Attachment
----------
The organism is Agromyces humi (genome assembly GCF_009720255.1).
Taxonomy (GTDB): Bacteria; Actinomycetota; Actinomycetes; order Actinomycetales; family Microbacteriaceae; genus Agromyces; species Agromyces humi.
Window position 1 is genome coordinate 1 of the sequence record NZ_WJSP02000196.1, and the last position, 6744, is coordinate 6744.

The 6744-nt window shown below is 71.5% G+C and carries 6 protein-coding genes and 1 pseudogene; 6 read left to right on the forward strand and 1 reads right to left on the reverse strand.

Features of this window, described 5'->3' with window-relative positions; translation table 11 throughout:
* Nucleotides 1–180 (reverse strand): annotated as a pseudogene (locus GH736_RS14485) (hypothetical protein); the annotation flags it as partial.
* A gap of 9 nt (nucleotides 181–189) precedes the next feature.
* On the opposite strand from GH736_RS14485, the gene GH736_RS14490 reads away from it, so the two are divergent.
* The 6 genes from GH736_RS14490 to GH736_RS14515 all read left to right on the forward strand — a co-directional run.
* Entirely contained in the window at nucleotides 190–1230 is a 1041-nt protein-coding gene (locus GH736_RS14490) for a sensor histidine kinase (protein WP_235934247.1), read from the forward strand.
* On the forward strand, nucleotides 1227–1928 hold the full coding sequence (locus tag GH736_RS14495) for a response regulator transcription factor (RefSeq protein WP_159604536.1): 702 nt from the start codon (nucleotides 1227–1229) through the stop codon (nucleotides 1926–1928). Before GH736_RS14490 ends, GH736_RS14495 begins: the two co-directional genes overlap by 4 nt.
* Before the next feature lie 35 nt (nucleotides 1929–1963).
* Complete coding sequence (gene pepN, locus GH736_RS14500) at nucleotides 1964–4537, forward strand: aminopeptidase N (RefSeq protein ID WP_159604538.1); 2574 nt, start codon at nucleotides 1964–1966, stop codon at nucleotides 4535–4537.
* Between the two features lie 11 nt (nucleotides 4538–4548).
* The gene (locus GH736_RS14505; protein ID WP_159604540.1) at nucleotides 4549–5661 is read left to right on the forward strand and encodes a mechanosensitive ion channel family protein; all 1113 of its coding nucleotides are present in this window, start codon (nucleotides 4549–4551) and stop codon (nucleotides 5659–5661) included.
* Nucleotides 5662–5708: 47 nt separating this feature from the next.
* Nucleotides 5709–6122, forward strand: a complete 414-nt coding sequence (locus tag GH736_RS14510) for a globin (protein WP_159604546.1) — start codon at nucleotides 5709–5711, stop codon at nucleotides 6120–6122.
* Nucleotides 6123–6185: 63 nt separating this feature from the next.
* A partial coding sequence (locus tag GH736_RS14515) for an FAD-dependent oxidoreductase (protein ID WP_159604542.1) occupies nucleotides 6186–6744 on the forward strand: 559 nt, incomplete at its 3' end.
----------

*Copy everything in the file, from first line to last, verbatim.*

The organism is Agromyces humi (genome assembly GCF_009720255.1).
Taxonomy (GTDB): Bacteria; Actinomycetota; Actinomycetes; order Actinomycetales; family Microbacteriaceae; genus Agromyces; species Agromyces humi.
Window position 1 is genome coordinate 1 of the sequence record NZ_WJSP02000196.1, and the last position, 6744, is coordinate 6744.

The 6744-nt window shown below is 71.5% G+C and carries 6 protein-coding genes and 1 pseudogene; 6 read left to right on the forward strand and 1 reads right to left on the reverse strand.

Features of this window, described 5'->3' with window-relative positions; translation table 11 throughout:
* Nucleotides 1–180 (reverse strand): annotated as a pseudogene (locus GH736_RS14485) (hypothetical protein); the annotation flags it as partial.
* A gap of 9 nt (nucleotides 181–189) precedes the next feature.
* On the opposite strand from GH736_RS14485, the gene GH736_RS14490 reads away from it, so the two are divergent.
* The 6 genes from GH736_RS14490 to GH736_RS14515 all read left to right on the forward strand — a co-directional run.
* Entirely contained in the window at nucleotides 190–1230 is a 1041-nt protein-coding gene (locus GH736_RS14490) for a sensor histidine kinase (protein WP_235934247.1), read from the forward strand.
* On the forward strand, nucleotides 1227–1928 hold the full coding sequence (locus tag GH736_RS14495) for a response regulator transcription factor (RefSeq protein WP_159604536.1): 702 nt from the start codon (nucleotides 1227–1229) through the stop codon (nucleotides 1926–1928). Before GH736_RS14490 ends, GH736_RS14495 begins: the two co-directional genes overlap by 4 nt.
* Before the next feature lie 35 nt (nucleotides 1929–1963).
* Complete coding sequence (gene pepN, locus GH736_RS14500) at nucleotides 1964–4537, forward strand: aminopeptidase N (RefSeq protein ID WP_159604538.1); 2574 nt, start codon at nucleotides 1964–1966, stop codon at nucleotides 4535–4537.
* Between the two features lie 11 nt (nucleotides 4538–4548).
* The gene (locus GH736_RS14505; protein ID WP_159604540.1) at nucleotides 4549–5661 is read left to right on the forward strand and encodes a mechanosensitive ion channel family protein; all 1113 of its coding nucleotides are present in this window, start codon (nucleotides 4549–4551) and stop codon (nucleotides 5659–5661) included.
* Nucleotides 5662–5708: 47 nt separating this feature from the next.
* Nucleotides 5709–6122, forward strand: a complete 414-nt coding sequence (locus tag GH736_RS14510) for a globin (protein WP_159604546.1) — start codon at nucleotides 5709–5711, stop codon at nucleotides 6120–6122.
* Nucleotides 6123–6185: 63 nt separating this feature from the next.
* A partial coding sequence (locus tag GH736_RS14515) for an FAD-dependent oxidoreductase (protein ID WP_159604542.1) occupies nucleotides 6186–6744 on the forward strand: 559 nt, incomplete at its 3' end.